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A Facebook post claims that getting rid of the Electoral College would give a single county in California more say in the election of the president than 43 states.
"Abolishing the Electoral College would make Los Angeles County stronger than 43 states," said the Nov. 11 Facebook post that’s been shared more than 18,000 times.
The post was flagged as part of Facebook’s efforts to combat false news and misinformation on its News Feed. (Read more about our partnership with Facebook.)
The post, taken literally, makes no sense, said James A. Gardner, an election law expert at the University at Buffalo School of Law.
"If the Electoral College were abolished, presumably the president would be elected by nationwide majority vote," Gardner said. In such a system, all groups of people "would have precisely identical influence on the outcome of the election since every vote would count equally in the final tally," he said.
A voter in Los Angeles County would have exactly the same input into the presidential election as would a voter in rural Wyoming if a national popular vote were used to elect the president, said Robert Speel, a political science associate professor at Penn State Erie, The Behrend College.
Voters on Election Day choose who they want as president, yet the final vote comes later through the Electoral College, which consists of 538 electors. (The candidate who reaches 270 Electoral College votes wins.)
The number of electors a state gets equals the combined number of members a state has in the U.S. House of Representatives and the U.S. Senate. Each state has two senators, and the number of representatives for each state varies depending on the state’s population. States with more people have more representatives. (Though not a state, the District of Columbia is allocated three electors due to a constitutional amendment. U.S. territories, like Puerto Rico, do not get electors and cannot vote in the general election.)
Eliminating the Electoral College (and not creating a new system in its place) would mean that the president is elected based on the popular vote -- that is, who gets the most votes on Election Day.
Supporters of the Electoral College argue that keeping it requires candidates to get votes from all parts of the country, including less populated areas. Opponents say that it actually makes candidates focus only on swing states -- states where the margin is close enough that either party has a chance of winning.
The Facebook post appears to suggest that since Los Angeles County has a lot of people — an estimated 10.1 million as of July 2019 — it will outweigh the voice of 43 other states. The post doesn’t specify which states, nor does it make clear if it means the county will be stronger than the 43 states combined or compared to each.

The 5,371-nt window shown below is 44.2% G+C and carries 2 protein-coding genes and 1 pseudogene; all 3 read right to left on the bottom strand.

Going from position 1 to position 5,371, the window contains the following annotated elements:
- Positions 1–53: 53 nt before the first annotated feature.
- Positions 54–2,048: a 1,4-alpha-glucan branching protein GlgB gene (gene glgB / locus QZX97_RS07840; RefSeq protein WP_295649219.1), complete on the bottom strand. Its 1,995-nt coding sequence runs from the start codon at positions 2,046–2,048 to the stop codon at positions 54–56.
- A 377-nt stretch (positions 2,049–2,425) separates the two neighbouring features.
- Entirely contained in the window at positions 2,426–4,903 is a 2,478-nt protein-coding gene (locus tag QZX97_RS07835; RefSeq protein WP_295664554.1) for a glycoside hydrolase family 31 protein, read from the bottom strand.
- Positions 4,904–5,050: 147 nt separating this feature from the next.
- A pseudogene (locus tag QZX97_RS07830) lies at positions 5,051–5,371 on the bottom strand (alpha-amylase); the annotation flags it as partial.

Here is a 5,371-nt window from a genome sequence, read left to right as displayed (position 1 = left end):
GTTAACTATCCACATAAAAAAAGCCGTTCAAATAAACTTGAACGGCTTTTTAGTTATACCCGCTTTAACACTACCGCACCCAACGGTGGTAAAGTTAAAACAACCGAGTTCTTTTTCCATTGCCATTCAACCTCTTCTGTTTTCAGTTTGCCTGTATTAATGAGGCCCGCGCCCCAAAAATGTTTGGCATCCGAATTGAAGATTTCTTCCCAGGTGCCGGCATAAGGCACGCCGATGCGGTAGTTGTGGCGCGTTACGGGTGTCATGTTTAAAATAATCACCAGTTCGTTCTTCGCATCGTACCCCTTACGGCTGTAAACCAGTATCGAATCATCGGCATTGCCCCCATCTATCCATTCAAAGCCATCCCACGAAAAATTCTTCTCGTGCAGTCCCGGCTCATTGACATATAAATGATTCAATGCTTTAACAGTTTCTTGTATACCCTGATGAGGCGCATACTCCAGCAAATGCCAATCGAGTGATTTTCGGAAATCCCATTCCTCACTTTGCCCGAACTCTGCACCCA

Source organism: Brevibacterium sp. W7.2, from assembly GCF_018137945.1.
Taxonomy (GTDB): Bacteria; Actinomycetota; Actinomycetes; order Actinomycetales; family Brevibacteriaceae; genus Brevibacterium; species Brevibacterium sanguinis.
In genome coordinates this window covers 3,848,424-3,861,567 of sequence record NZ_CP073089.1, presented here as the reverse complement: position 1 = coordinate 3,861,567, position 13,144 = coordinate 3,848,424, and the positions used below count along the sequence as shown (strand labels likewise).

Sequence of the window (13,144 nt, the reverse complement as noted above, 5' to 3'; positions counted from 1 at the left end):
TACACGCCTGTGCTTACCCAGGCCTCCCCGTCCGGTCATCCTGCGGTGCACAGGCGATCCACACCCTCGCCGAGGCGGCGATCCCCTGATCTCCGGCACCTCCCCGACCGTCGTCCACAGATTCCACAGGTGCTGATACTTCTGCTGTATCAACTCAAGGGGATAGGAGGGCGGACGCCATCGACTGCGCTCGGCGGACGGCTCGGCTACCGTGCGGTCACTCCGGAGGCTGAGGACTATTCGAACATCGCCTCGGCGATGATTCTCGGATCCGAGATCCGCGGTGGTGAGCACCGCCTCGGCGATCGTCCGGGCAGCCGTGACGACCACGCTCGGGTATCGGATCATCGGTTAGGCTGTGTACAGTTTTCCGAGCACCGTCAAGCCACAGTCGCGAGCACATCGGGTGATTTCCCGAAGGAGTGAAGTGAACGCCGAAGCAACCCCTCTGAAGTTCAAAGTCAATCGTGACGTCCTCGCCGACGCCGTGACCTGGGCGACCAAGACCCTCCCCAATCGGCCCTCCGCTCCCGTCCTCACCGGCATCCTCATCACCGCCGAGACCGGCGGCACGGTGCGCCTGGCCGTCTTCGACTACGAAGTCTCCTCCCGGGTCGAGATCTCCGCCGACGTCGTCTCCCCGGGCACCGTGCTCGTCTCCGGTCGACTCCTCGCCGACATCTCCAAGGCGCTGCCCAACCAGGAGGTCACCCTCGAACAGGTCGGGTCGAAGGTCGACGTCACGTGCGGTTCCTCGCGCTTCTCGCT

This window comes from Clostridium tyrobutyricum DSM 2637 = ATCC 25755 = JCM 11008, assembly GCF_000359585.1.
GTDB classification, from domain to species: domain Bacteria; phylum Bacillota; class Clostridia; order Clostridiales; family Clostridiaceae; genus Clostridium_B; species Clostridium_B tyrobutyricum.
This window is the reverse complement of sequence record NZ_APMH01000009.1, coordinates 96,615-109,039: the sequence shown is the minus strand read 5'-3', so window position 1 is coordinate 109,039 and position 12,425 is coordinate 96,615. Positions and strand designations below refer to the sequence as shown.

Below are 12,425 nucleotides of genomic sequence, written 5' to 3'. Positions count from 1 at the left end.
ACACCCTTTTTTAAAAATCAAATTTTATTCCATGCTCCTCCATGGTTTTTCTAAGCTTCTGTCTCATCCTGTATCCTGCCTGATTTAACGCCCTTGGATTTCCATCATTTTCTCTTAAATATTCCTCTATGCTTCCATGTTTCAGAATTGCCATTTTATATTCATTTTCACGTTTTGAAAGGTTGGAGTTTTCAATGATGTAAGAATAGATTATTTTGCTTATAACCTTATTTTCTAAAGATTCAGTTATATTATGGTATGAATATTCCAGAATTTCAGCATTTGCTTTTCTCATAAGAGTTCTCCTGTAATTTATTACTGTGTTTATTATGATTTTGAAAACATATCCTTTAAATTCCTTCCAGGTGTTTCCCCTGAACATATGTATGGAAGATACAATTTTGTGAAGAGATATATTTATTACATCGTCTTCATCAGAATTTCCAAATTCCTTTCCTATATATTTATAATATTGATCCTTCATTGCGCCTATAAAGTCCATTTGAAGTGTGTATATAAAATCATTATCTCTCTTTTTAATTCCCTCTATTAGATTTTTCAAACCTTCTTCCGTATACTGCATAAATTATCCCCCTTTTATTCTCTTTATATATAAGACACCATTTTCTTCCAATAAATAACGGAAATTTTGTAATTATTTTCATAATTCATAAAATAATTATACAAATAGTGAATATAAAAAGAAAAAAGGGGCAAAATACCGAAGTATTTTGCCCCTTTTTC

U.S. Census Bureau population estimates show that 41 states, the District of Columbia, and Puerto Rico each had fewer people than did Los Angeles County. (Perhaps whoever created the Facebook post added the District of Columbia and Puerto Rico to arrive at "43 states.")
One way to read the post is to say that Los Angeles County’s influence under a direct popular vote would outweigh the combination of all 43 states. But that’s wrong. The 43 states’ collective population — about 163.7 million — is about 16 times that of Los Angeles County.
In a direct popular vote system, candidates might adjust their campaign strategy to appear in major media markets like Los Angeles, because that would be the most efficient use of campaign resources.
"So maybe the author is trying inartfully to say this," Gardner said of the Facebook post.
But it’s uncertain whether candidates would even make that change. It could also be that candidates avoid places like Los Angeles because they are reliably Democratic and focus instead on winning swing regions, Gardner said.
Under the Electoral College system, candidates spend almost all of their general election campaign time in urban and suburban areas in 10 to 12 battleground states, Speel said. In a popular vote system, they would likely stick to those regions but in a greater variety of states, he said.
"Presidential candidates are not going to campaign for the general election in rural areas no matter what system is used, simply because there aren't enough votes there," Speel said.
A Facebook post said, "Abolishing the Electoral College would make Los Angeles County stronger than 43 states."
With a popular vote system in place of the Electoral College, experts said every individual voter will have the same power. A change from one system to another could alter campaigning practices, but that doesn’t necessarily mean one vote in an urban area counts more than one vote in a rural area.
We rate this post False.
Facebook post, Nov. 11, 2019
Archives.org, What is the Electoral College?
Email interview, Robert Speel, a political science associate professor at Penn State Erie, The Behrend College, Jan. 4, 2020
Email interview, James A. Gardner, an election law expert at the University at Buffalo School of Law, Jan. 6, 2020
Email interview, Herb Asher, Professor Emeritus at The Ohio State University, Jan. 3, 2020
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